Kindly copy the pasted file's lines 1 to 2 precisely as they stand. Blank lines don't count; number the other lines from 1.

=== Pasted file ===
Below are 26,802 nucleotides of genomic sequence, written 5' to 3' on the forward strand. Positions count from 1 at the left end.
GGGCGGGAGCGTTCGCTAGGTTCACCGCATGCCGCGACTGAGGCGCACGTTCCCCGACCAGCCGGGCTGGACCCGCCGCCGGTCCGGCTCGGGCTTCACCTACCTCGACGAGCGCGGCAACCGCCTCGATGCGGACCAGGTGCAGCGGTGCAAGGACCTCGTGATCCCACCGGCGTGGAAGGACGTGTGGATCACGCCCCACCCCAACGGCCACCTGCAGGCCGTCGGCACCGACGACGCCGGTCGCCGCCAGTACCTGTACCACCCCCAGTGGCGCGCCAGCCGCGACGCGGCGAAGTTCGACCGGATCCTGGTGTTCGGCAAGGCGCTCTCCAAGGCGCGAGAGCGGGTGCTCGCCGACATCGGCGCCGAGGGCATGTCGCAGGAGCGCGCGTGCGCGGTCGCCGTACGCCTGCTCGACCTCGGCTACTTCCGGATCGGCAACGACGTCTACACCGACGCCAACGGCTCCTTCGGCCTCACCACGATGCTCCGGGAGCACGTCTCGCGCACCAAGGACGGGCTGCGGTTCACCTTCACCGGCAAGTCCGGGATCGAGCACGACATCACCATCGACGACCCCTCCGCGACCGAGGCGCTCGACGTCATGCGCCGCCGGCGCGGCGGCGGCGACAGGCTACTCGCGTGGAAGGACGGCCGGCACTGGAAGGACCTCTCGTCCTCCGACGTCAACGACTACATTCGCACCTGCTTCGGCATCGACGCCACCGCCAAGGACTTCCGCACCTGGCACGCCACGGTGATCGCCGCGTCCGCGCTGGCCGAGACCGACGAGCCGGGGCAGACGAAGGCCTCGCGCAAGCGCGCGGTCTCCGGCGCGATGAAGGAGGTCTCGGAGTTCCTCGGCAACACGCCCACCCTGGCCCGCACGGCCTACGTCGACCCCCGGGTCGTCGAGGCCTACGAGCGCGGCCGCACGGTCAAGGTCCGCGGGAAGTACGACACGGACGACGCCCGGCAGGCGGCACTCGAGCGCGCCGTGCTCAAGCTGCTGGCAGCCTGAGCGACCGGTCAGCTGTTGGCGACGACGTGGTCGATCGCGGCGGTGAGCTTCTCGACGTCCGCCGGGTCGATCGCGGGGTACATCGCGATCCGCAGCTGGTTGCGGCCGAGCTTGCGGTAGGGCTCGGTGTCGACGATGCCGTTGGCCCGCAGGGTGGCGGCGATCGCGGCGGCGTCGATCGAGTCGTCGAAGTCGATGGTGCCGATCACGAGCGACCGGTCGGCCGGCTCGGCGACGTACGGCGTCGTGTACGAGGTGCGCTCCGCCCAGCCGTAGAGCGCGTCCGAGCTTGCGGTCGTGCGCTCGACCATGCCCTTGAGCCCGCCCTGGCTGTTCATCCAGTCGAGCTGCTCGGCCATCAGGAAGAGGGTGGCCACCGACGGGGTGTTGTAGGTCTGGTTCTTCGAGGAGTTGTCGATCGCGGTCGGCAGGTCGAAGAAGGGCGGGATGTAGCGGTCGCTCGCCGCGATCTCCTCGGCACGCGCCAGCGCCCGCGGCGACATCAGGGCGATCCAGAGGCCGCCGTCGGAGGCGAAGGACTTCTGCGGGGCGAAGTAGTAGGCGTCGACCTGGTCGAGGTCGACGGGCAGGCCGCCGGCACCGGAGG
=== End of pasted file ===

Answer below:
Below are 26,802 nucleotides of genomic sequence, written 5' to 3' on the forward strand. Positions count from 1 at the left end.
GGGCGGGAGCGTTCGCTAGGTTCACCGCATGCCGCGACTGAGGCGCACGTTCCCCGACCAGCCGGGCTGGACCCGCCGCCGGTCCGGCTCGGGCTTCACCTACCTCGACGAGCGCGGCAACCGCCTCGATGCGGACCAGGTGCAGCGGTGCAAGGACCTCGTGATCCCACCGGCGTGGAAGGACGTGTGGATCACGCCCCACCCCAACGGCCACCTGCAGGCCGTCGGCACCGACGACGCCGGTCGCCGCCAGTACCTGTACCACCCCCAGTGGCGCGCCAGCCGCGACGCGGCGAAGTTCGACCGGATCCTGGTGTTCGGCAAGGCGCTCTCCAAGGCGCGAGAGCGGGTGCTCGCCGACATCGGCGCCGAGGGCATGTCGCAGGAGCGCGCGTGCGCGGTCGCCGTACGCCTGCTCGACCTCGGCTACTTCCGGATCGGCAACGACGTCTACACCGACGCCAACGGCTCCTTCGGCCTCACCACGATGCTCCGGGAGCACGTCTCGCGCACCAAGGACGGGCTGCGGTTCACCTTCACCGGCAAGTCCGGGATCGAGCACGACATCACCATCGACGACCCCTCCGCGACCGAGGCGCTCGACGTCATGCGCCGCCGGCGCGGCGGCGGCGACAGGCTACTCGCGTGGAAGGACGGCCGGCACTGGAAGGACCTCTCGTCCTCCGACGTCAACGACTACATTCGCACCTGCTTCGGCATCGACGCCACCGCCAAGGACTTCCGCACCTGGCACGCCACGGTGATCGCCGCGTCCGCGCTGGCCGAGACCGACGAGCCGGGGCAGACGAAGGCCTCGCGCAAGCGCGCGGTCTCCGGCGCGATGAAGGAGGTCTCGGAGTTCCTCGGCAACACGCCCACCCTGGCCCGCACGGCCTACGTCGACCCCCGGGTCGTCGAGGCCTACGAGCGCGGCCGCACGGTCAAGGTCCGCGGGAAGTACGACACGGACGACGCCCGGCAGGCGGCACTCGAGCGCGCCGTGCTCAAGCTGCTGGCAGCCTGAGCGACCGGTCAGCTGTTGGCGACGACGTGGTCGATCGCGGCGGTGAGCTTCTCGACGTCCGCCGGGTCGATCGCGGGGTACATCGCGATCCGCAGCTGGTTGCGGCCGAGCTTGCGGTAGGGCTCGGTGTCGACGATGCCGTTGGCCCGCAGGGTGGCGGCGATCGCGGCGGCGTCGATCGAGTCGTCGAAGTCGATGGTGCCGATCACGAGCGACCGGTCGGCCGGCTCGGCGACGTACGGCGTCGTGTACGAGGTGCGCTCCGCCCAGCCGTAGAGCGCGTCCGAGCTTGCGGTCGTGCGCTCGACCATGCCCTTGAGCCCGCCCTGGCTGTTCATCCAGTCGAGCTGCTCGGCCATCAGGAAGAGGGTGGCCACCGACGGGGTGTTGTAGGTCTGGTTCTTCGAGGAGTTGTCGATCGCGGTCGGCAGGTCGAAGAAGGGCGGGATGTAGCGGTCGCTCGCCGCGATCTCCTCGGCACGCGCCAGCGCCCGCGGCGACATCAGGGCGATCCAGAGGCCGCCGTCGGAGGCGAAGGACTTCTGCGGGGCGAAGTAGTAGGCGTCGACCTGGTCGAGGTCGACGGGCAGGCCGCCGGCACCGGAGG